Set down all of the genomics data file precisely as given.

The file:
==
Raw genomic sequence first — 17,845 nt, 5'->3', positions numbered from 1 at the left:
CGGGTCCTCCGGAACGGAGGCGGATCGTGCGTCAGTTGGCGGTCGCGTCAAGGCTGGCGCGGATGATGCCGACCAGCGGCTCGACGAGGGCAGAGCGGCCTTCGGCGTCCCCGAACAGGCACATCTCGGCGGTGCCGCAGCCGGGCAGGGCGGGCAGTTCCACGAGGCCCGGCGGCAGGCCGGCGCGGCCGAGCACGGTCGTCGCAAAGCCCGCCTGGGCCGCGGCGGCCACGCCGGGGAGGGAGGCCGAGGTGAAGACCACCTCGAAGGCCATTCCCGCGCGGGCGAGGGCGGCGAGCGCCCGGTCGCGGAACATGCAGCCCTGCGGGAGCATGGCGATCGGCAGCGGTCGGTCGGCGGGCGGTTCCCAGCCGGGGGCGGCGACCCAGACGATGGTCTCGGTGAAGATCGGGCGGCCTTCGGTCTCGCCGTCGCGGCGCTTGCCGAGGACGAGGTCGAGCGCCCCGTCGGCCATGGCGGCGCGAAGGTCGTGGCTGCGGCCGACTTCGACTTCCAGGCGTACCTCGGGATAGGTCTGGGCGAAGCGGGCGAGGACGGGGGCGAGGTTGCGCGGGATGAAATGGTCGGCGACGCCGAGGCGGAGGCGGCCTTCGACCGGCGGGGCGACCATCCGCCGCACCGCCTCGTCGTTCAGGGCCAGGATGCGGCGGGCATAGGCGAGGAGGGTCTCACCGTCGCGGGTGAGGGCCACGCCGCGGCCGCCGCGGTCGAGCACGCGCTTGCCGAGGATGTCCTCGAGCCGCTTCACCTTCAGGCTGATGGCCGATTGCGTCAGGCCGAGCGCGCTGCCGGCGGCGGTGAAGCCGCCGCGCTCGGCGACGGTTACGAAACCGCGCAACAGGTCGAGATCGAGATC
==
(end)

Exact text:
Raw genomic sequence first — 17,845 nt, 5'->3', positions numbered from 1 at the left:
CGGGTCCTCCGGAACGGAGGCGGATCGTGCGTCAGTTGGCGGTCGCGTCAAGGCTGGCGCGGATGATGCCGACCAGCGGCTCGACGAGGGCAGAGCGGCCTTCGGCGTCCCCGAACAGGCACATCTCGGCGGTGCCGCAGCCGGGCAGGGCGGGCAGTTCCACGAGGCCCGGCGGCAGGCCGGCGCGGCCGAGCACGGTCGTCGCAAAGCCCGCCTGGGCCGCGGCGGCCACGCCGGGGAGGGAGGCCGAGGTGAAGACCACCTCGAAGGCCATTCCCGCGCGGGCGAGGGCGGCGAGCGCCCGGTCGCGGAACATGCAGCCCTGCGGGAGCATGGCGATCGGCAGCGGTCGGTCGGCGGGCGGTTCCCAGCCGGGGGCGGCGACCCAGACGATGGTCTCGGTGAAGATCGGGCGGCCTTCGGTCTCGCCGTCGCGGCGCTTGCCGAGGACGAGGTCGAGCGCCCCGTCGGCCATGGCGGCGCGAAGGTCGTGGCTGCGGCCGACTTCGACTTCCAGGCGTACCTCGGGATAGGTCTGGGCGAAGCGGGCGAGGACGGGGGCGAGGTTGCGCGGGATGAAATGGTCGGCGACGCCGAGGCGGAGGCGGCCTTCGACCGGCGGGGCGACCATCCGCCGCACCGCCTCGTCGTTCAGGGCCAGGATGCGGCGGGCATAGGCGAGGAGGGTCTCACCGTCGCGGGTGAGGGCCACGCCGCGGCCGCCGCGGTCGAGCACGCGCTTGCCGAGGATGTCCTCGAGCCGCTTCACCTTCAGGCTGATGGCCGATTGCGTCAGGCCGAGCGCGCTGCCGGCGGCGGTGAAGCCGCCGCGCTCGGCGACGGTTACGAAACCGCGCAACAGGTCGAGATCGAGATC